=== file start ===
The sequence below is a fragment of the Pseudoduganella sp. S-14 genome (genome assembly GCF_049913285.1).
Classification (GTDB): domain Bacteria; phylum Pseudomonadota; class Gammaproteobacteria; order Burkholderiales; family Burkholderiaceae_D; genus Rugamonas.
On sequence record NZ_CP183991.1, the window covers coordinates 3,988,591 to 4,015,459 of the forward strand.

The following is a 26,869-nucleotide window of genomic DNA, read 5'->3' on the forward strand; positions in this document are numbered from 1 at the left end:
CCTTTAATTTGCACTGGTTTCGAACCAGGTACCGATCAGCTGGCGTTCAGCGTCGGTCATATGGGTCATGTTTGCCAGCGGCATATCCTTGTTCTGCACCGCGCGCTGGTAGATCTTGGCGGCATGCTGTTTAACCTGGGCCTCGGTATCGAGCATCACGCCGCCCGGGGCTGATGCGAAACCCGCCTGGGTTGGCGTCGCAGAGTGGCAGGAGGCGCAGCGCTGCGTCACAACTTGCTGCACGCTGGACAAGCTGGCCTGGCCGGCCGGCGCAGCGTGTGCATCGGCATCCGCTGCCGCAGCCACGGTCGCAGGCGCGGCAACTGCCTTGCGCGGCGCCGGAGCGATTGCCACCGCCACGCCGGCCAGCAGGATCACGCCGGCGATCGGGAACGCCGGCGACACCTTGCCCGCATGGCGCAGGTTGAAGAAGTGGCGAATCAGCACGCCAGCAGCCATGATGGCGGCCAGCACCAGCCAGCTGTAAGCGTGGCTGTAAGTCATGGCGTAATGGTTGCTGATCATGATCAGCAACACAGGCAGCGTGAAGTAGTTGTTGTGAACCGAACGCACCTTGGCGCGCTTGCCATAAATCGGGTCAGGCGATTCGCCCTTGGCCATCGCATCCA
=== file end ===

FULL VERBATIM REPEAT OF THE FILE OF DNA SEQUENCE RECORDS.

The sequence below is a fragment of the Pseudoduganella sp. S-14 genome (genome assembly GCF_049913285.1).
Classification (GTDB): domain Bacteria; phylum Pseudomonadota; class Gammaproteobacteria; order Burkholderiales; family Burkholderiaceae_D; genus Rugamonas.
On sequence record NZ_CP183991.1, the window covers coordinates 3,988,591 to 4,015,459 of the forward strand.

The following is a 26,869-nucleotide window of genomic DNA, read 5'->3' on the forward strand; positions in this document are numbered from 1 at the left end:
CCTTTAATTTGCACTGGTTTCGAACCAGGTACCGATCAGCTGGCGTTCAGCGTCGGTCATATGGGTCATGTTTGCCAGCGGCATATCCTTGTTCTGCACCGCGCGCTGGTAGATCTTGGCGGCATGCTGTTTAACCTGGGCCTCGGTATCGAGCATCACGCCGCCCGGGGCTGATGCGAAACCCGCCTGGGTTGGCGTCGCAGAGTGGCAGGAGGCGCAGCGCTGCGTCACAACTTGCTGCACGCTGGACAAGCTGGCCTGGCCGGCCGGCGCAGCGTGTGCATCGGCATCCGCTGCCGCAGCCACGGTCGCAGGCGCGGCAACTGCCTTGCGCGGCGCCGGAGCGATTGCCACCGCCACGCCGGCCAGCAGGATCACGCCGGCGATCGGGAACGCCGGCGACACCTTGCCCGCATGGCGCAGGTTGAAGAAGTGGCGAATCAGCACGCCAGCAGCCATGATGGCGGCCAGCACCAGCCAGCTGTAAGCGTGGCTGTAAGTCATGGCGTAATGGTTGCTGATCATGATCAGCAACACAGGCAGCGTGAAGTAGTTGTTGTGAACCGAACGCACCTTGGCGCGCTTGCCATAAATCGGGTCAGGCGATTCGCCCTTGGCCATCGCATCCA